LOS ANGELES — Former Los Angeles Dodgers player Yasiel Puig will plead guilty to lying to federal investigators investigating an illegal sports betting operation, Southern California prosecutors announced Monday.
Puig, 31, will plead guilty to one count of misrepresentation, the U.S. Attorney’s Office for the Central District of California said in a statement.
That charge carries a possible five years in prison, but sentencing guidelines cited in the plea agreement papers suggest a much lower sentence than that. Puig will also pay a fine of at least $55,000, the prosecutor’s office said.
Puig was charged and a plea agreement was filed on August 29, but the case was unsealed on Monday, court records show. He is due to appear in court on Tuesday.
Neither the statement from the federal prosecutor’s office nor the court documents say Puig played baseball.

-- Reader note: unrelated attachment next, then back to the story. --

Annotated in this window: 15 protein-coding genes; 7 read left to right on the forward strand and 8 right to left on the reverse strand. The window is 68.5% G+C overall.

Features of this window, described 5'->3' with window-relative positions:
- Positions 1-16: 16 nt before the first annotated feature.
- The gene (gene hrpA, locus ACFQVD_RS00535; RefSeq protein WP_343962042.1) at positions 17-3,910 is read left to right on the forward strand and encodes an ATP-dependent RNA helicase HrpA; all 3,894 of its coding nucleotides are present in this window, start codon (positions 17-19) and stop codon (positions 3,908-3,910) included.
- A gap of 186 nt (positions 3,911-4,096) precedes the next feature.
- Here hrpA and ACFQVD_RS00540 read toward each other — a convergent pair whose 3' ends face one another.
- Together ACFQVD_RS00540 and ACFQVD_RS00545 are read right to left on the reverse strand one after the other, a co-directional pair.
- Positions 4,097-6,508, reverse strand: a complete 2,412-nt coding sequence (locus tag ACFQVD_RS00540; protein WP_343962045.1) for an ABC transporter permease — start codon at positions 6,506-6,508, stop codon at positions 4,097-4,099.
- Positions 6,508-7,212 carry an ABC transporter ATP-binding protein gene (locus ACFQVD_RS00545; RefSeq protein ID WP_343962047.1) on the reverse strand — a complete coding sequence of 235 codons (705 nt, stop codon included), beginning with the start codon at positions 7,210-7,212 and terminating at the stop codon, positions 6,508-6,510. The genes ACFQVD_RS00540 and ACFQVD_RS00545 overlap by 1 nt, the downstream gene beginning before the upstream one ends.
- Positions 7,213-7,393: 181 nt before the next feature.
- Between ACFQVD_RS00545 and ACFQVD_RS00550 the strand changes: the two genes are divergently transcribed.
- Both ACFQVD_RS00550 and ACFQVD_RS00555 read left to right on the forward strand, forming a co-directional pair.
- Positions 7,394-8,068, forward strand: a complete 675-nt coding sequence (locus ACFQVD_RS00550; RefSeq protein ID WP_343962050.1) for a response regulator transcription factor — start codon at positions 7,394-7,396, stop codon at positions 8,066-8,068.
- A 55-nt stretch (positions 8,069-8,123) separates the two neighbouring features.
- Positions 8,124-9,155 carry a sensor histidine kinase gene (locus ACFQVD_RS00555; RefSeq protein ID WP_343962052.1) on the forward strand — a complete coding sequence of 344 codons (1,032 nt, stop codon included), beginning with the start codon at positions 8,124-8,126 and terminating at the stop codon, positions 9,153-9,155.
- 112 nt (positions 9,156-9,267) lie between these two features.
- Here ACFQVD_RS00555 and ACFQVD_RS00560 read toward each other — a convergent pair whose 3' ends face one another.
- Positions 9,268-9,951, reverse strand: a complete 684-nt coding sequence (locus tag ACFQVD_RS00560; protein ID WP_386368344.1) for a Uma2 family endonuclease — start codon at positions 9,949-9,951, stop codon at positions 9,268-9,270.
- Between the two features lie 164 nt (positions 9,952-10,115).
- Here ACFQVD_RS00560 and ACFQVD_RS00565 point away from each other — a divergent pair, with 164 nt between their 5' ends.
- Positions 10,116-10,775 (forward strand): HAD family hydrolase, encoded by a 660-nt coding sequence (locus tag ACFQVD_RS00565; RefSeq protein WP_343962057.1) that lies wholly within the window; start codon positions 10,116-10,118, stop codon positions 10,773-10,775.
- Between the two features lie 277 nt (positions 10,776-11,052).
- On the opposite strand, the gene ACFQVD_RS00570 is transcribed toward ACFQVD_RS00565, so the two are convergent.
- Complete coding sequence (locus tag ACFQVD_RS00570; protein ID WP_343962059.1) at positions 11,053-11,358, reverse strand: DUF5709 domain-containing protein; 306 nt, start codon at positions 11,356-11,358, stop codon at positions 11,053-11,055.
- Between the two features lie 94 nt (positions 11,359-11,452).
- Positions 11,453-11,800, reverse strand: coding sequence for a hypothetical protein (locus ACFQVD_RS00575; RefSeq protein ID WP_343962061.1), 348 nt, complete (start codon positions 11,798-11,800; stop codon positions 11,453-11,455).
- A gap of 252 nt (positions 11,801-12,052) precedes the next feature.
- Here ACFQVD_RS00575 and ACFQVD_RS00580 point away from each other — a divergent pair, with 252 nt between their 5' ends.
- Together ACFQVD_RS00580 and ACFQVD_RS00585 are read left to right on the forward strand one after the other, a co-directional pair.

A lawyer for Puig did not immediately respond to a request for comment Monday evening.
The criminal case involved a sports betting operation run by Wayne Nix, who officials said pleaded guilty in April.
In a January interview, Puig lied and said he never discussed sports betting with anyone working for Nix’s operation, when that person helped Puig place bets, court documents show. .
Puig also incorrectly said he placed bets through a website, and Puig said he did not know the people involved when Puig paid off $200,000 in gambling debts he had accrued, while he knew them, according to the documents.
The sports mentioned by prosecutors were tennis, football and basketball.
Puig played in the Dodgers’ outfield from 2013 through the 2018 season. In December 2018, he was traded to the Cincinnati Reds in 2019, and now plays baseball in South Korea, for the Kiwoom Heroes.
Nix, of Newport Coast in Orange County, Calif., pleaded guilty to one count of conspiring to operate an illegal sports betting business and filing a false tax return. Sentencing is scheduled for March, the Justice Department said.
Sports betting is illegal in California. While the United States Supreme Court in 2018 struck down a law that prohibited him in most of the country, states must legalize it.
Two ballot proposals that would have brought sports betting to California, one centered on Native American casinos and the other on online betting, were defeated in the November 8 elections.